How We Can Reduce Addiction Stigma (So That More People Seek Help)
Addiction is a worldwide crisis that affects people from all walks of life. It’s likely that you personally know— or know of— someone who’s been affected by and/or succumbed to substance use addiction.
In Canada, approximately 11 Canadians die each day from opioid related incidents.
More than 10,300 Canadians have lost their lives to opioid-related overdoses in the past three years. (1)
Could many of these deaths have been prevented? We believe the answer is yes. The reason why many people don’t seek or receive the help they need in time is because of the stigma of addiction.
What is Addiction Stigma?
Stigma is defined as a “mark of disgrace associated with a particular circumstance, quality, or person.”
It’s the negative ways our society views people who are addicted. It’s treating drug users as though they’re failures, and they are “less than”.
Stigma is calling someone who uses drugs derogatory terms, such as “a junkie”.
It’s refusing someone medical help until their addiction is under control.
If a person struggling with addiction internalizes these negative beliefs, that’s self stigma.
And, if a person has reached out for help in the past and was faced with stigma and felt judgement, rejection, or shame— they’re far less likely to reach out for help a second time.
Why Does Stigma Exist?
Stigma exists due to a lack of truthful information about addiction.
What most people don’t understand about addiction is that it’s not a choice. There are false beliefs that overcoming addiction is simply a matter of willpower, and that a person has brought addiction upon themselves by choosing to use drugs in the first place.
The truth is, the onset of addiction is far more complicated than what meets the eye. There are several factors that can cause a person to be more susceptible to addiction, such as:
● A person’s upbringing (parents fighting, bullying, neglect, addicted parents)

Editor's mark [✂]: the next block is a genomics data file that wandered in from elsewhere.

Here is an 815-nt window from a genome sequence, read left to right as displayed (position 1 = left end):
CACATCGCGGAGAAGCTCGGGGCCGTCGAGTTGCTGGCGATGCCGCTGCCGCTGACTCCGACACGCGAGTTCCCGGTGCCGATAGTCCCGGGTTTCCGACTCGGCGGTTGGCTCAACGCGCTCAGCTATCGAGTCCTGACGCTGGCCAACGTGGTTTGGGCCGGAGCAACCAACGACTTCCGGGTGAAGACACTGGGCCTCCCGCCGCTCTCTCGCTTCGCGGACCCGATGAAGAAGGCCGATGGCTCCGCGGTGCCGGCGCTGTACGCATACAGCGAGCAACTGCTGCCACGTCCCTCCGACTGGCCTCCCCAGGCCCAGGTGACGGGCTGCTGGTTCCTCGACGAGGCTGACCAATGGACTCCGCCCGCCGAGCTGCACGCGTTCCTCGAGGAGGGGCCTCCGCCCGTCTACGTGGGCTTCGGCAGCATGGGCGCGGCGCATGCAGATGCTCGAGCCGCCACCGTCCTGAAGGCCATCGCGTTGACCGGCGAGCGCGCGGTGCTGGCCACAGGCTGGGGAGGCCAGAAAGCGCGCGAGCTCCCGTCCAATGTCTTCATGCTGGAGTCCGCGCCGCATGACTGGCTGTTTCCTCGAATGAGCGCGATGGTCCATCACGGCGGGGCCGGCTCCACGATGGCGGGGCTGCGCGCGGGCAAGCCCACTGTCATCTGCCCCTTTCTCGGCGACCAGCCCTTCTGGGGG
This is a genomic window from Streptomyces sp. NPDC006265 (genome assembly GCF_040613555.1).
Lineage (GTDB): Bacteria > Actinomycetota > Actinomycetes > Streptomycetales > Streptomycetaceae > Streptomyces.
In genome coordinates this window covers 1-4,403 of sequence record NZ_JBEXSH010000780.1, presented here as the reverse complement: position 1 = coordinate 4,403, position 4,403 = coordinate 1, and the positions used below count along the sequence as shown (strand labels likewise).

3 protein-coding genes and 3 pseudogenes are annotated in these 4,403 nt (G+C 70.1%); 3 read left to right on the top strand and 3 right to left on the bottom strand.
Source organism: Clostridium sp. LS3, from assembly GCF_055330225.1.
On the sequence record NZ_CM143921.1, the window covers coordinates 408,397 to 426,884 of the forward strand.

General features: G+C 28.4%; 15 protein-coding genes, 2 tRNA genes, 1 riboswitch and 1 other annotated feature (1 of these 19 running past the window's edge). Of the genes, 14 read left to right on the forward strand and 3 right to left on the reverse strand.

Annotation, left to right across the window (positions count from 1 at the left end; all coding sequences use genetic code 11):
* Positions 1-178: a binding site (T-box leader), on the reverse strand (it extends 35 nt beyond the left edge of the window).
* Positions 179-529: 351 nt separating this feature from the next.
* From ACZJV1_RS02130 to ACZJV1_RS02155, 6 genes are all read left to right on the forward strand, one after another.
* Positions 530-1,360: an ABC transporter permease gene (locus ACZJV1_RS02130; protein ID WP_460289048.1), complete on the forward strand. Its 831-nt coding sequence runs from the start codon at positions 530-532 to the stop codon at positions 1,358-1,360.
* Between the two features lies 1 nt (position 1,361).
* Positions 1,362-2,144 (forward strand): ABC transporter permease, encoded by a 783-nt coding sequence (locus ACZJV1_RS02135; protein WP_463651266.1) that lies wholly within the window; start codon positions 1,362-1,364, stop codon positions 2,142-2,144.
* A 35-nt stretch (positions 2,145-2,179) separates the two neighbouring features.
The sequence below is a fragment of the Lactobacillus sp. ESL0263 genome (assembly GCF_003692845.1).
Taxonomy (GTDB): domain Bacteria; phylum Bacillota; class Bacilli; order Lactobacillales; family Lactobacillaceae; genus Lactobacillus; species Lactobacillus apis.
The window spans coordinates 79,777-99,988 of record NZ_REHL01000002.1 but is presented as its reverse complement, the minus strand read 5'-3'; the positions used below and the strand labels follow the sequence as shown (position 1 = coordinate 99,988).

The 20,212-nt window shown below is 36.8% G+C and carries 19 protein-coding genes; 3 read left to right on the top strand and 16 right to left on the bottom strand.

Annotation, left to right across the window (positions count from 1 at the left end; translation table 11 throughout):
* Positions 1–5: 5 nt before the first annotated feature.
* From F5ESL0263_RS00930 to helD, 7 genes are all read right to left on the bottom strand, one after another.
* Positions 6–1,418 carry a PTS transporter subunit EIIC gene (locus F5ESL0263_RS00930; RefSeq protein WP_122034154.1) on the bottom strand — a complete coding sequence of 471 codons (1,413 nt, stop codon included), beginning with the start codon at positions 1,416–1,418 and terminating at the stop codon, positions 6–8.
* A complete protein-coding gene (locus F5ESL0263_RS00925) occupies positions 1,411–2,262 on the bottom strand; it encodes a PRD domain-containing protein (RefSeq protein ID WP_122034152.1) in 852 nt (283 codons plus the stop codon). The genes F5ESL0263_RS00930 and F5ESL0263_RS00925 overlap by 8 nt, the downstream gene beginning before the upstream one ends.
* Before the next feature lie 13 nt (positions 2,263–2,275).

● Environmental factors (living or working in a stressful environment)
● Divorce, relationship trauma, domestic violence
● Physical, emotional, verbal and sexual abuse
● Mental illness
● Peer pressure
● Accidents, loss of a loved one, natural disasters
The most important thing we can do as a society is to neutralize the negative beliefs around drug use and addiction.
If we can bring more awareness, education, compassion, and understanding to the topic of addiction— together, we’ll be able to neutralize negative beliefs and misconceptions. People suffering from addiction will be more likely to seek and receive the help they need to recover.
The Shame of Addiction: A Vicious Cycle
In almost every case, addiction can also be traced back to a painful experience or some form of trauma. These situations on their own can leave a person to go through life with deeply rooted shame.
If a person lacks healthy coping mechanisms to heal from past trauma, they may be more likely to turn to drugs, alcohol, and other addictive behaviours for relief— and to numb painful feelings and memories (whether conscious or unconscious).
Once a person starts using drugs more frequently and an addiction forms, they’re now also faced with the stigma of addiction. This creates another layer of shame on top of the pre-existing shame and/or pain that triggered a person to use in the first place.
Depending on the culture a person is immersed in, there can be a great deal of undeserved shame associated with such circumstances. By helping reduce the stigma of addiction, we can eliminate at least one layer of shame that perpetuates this vicious cycle.
3 Things We Can Do As a Community to Reduce Addiction Stigma
1. Have compassion and don’t judge those who are suffering from addiction.
Realize that the people who are suffering from addiction are people who have feelings, just like you. Appearances do not tell the whole picture of the path a person is walking, or what they’ve been through.
2. Educate yourself and others on substance use disorders by reading science-backed studies, research, blogs, listening to podcasts, and reading books.
In The Realm of Hungry Ghosts: Close Encounters With Addiction by Dr. Gabor Mate discusses his experiences as a physician treating patients on Vancouver’s Downtown Eastside. Through real life stories, he illustrates the “aching emptiness” and longing for security, relief, fulfillment, and love his addicted patients are seeking through substance use.
3. Treat all people equally.
Each one of us deserves to be treated with respect, care and compassion. If you come across someone who uses drugs, rather than look down upon them or avoid them, treat them with respect.
This can greatly improve their confidence, sense of self worth and belonging in society, and may encourage them to reach out to the community for help.